In my own mind, I have an idea how the world “should” be too. It does not include attacking or shutting people down, shouting them down, harassing or distressing them or deliberately provoking defensive arguments. Autistic people have been bullied enough in “real life”. Forums and groups need ( for some of us) safe places where we can discuss ideas and support each other in our daily struggles. Life is hard enough without finding ourselves in the midst of angry diatribes and being the focus of hatred because our thoughts are different. We already know we are different every day. We don’t need attackers within our forums as well. I wonder what places on the internet spawn such angry and self justified individuals. I wonder how so many are seemingly cheering each other on as if they were accomplishing a victory or banishing an enemy.

I believe all sides need to be presented so that others can understand what the arguments are about, can see what issues are at stake, and can learn for themselves so that decisions are not made on quick gut emotions but are also clearly thought out and decided on from actual information.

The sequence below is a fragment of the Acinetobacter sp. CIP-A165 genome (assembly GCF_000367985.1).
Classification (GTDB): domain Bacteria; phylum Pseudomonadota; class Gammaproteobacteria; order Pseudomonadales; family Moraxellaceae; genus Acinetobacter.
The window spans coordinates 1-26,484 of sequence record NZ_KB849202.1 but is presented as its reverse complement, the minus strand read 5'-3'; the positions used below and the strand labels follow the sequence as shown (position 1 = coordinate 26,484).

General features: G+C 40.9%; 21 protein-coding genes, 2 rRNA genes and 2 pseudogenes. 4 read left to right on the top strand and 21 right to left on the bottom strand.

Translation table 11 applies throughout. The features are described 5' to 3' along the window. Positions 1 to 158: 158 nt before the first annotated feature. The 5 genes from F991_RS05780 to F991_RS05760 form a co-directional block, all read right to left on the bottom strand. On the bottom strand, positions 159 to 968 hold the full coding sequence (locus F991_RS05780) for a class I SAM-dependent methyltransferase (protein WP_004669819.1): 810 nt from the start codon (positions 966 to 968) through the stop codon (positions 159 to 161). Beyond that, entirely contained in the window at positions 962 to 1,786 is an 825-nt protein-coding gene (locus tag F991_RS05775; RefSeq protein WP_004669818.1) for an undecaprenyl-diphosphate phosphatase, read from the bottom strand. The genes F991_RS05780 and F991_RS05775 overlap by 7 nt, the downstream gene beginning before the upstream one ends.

I guess it is just another facet of autistic communication struggles, this direct attack behavior thinking of oneself as a hero, but it is one that I have difficulty finding peace with.
I would rather educate and elucidate, validate and inform than spend time fighting and fleeing while trying to defend ideas and thoughts.

I am learning how to use the “block” or “ignore” button.

I wish I had the inner strength, the ability to think quickly, the emotional resources to try to help these individuals, but I begin to think it is not passionate beliefs or intense devotion to a cause that they are espousing as much as it is some sort of sport, much as when the dog discovers its first henhouse. How exciting!!!